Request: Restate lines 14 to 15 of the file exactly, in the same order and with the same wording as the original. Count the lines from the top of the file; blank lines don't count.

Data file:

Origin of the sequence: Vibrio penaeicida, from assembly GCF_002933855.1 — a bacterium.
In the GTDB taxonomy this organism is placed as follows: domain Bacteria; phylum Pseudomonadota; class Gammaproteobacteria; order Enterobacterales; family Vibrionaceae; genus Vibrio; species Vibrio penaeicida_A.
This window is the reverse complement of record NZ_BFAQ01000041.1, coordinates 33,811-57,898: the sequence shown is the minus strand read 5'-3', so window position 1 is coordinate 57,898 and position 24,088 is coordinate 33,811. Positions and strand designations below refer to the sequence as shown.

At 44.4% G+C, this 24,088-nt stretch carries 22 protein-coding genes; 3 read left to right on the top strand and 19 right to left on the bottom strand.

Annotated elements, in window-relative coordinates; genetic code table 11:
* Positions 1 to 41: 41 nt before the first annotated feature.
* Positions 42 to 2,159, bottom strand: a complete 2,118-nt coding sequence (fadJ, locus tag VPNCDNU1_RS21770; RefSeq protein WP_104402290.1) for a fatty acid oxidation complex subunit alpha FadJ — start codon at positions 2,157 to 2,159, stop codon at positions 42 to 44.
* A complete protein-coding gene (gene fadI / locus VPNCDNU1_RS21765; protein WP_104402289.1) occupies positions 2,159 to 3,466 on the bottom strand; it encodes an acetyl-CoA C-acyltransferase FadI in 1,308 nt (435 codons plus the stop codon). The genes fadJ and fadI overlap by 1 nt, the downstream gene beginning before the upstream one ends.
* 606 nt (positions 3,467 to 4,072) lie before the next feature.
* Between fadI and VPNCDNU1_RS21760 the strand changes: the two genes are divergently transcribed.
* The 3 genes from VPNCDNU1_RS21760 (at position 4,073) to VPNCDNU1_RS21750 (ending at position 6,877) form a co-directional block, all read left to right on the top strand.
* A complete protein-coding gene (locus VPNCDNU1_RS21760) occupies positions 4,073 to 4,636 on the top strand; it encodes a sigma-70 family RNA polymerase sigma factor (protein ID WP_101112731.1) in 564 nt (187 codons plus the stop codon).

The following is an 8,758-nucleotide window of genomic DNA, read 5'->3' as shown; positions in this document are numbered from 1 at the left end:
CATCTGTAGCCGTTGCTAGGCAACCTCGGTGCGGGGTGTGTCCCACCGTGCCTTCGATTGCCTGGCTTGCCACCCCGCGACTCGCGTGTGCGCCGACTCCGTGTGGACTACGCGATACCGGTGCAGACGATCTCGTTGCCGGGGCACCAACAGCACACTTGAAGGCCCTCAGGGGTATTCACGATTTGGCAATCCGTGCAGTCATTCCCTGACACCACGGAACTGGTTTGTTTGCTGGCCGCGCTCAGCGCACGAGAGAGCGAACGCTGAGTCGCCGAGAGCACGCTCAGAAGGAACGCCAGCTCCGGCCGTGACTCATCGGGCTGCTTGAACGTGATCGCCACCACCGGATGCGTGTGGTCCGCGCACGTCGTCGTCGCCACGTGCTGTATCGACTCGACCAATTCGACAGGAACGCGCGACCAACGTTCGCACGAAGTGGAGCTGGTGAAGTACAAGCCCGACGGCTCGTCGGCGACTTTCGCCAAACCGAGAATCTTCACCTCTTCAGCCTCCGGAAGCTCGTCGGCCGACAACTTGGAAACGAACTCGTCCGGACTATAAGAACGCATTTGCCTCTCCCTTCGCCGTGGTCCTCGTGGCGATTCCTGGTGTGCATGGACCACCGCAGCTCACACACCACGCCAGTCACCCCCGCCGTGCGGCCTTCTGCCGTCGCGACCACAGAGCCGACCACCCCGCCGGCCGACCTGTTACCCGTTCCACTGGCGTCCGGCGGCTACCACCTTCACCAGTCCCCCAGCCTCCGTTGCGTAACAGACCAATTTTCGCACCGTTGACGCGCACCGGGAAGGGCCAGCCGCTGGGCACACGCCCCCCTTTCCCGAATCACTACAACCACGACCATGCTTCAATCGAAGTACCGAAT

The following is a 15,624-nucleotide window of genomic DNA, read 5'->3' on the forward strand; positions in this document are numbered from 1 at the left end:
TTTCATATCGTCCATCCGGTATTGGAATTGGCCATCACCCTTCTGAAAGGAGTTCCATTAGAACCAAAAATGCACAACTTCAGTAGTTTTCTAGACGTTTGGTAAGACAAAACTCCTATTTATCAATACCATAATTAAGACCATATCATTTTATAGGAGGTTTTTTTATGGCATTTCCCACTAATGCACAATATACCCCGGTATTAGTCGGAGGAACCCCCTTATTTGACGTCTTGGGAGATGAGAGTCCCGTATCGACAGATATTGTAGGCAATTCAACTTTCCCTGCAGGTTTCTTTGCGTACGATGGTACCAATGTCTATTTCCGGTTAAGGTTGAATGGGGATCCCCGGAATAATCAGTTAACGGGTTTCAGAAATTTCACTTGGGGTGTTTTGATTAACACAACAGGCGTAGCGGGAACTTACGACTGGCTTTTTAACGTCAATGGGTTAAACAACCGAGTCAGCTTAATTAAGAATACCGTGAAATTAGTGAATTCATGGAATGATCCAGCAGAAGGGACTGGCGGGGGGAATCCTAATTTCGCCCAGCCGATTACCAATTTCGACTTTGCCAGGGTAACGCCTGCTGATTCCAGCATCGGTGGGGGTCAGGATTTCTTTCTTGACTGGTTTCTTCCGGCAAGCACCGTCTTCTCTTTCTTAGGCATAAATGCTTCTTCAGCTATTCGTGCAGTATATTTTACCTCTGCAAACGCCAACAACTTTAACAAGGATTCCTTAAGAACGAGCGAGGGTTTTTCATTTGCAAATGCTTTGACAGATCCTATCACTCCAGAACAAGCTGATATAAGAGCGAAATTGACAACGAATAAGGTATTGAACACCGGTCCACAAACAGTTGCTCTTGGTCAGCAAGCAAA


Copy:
CATCTGTAGCCGTTGCTAGGCAACCTCGGTGCGGGGTGTGTCCCACCGTGCCTTCGATTGCCTGGCTTGCCACCCCGCGACTCGCGTGTGCGCCGACTCCGTGTGGACTACGCGATACCGGTGCAGACGATCTCGTTGCCGGGGCACCAACAGCACACTTGAAGGCCCTCAGGGGTATTCACGATTTGGCAATCCGTGCAGTCATTCCCTGACACCACGGAACTGGTTTGTTTGCTGGCCGCGCTCAGCGCACGAGAGAGCGAACGCTGAGTCGCCGAGAGCACGCTCAGAAGGAACGCCAGCTCCGGCCGTGACTCATCGGGCTGCTTGAACGTGATCGCCACCACCGGATGCGTGTGGTCCGCGCACGTCGTCGTCGCCACGTGCTGTATCGACTCGACCAATTCGACAGGAACGCGCGACCAACGTTCGCACGAAGTGGAGCTGGTGAAGTACAAGCCCGACGGCTCGTCGGCGACTTTCGCCAAACCGAGAATCTTCACCTCTTCAGCCTCCGGAAGCTCGTCGGCCGACAACTTGGAAACGAACTCGTCCGGACTATAAGAACGCATTTGCCTCTCCCTTCGCCGTGGTCCTCGTGGCGATTCCTGGTGTGCATGGACCACCGCAGCTCACACACCACGCCAGTCACCCCCGCCGTGCGGCCTTCTGCCGTCGCGACCACAGAGCCGACCACCCCGCCGGCCGACCTGTTACCCGTTCCACTGGCGTCCGGCGGCTACCACCTTCACCAGTCCCCCAGCCTCCGTTGCGTAACAGACCAATTTTCGCACCGTTGACGCGCACCGGGAAGGGCCAGCCGCTGGGCACACGCCCCCCTTTCCCGAATCACTACAACCACGACCATGCTTCAATCGAAGTACCGAAT

The following is a 15,624-nucleotide window of genomic DNA, read 5'->3' on the forward strand; positions in this document are numbered from 1 at the left end: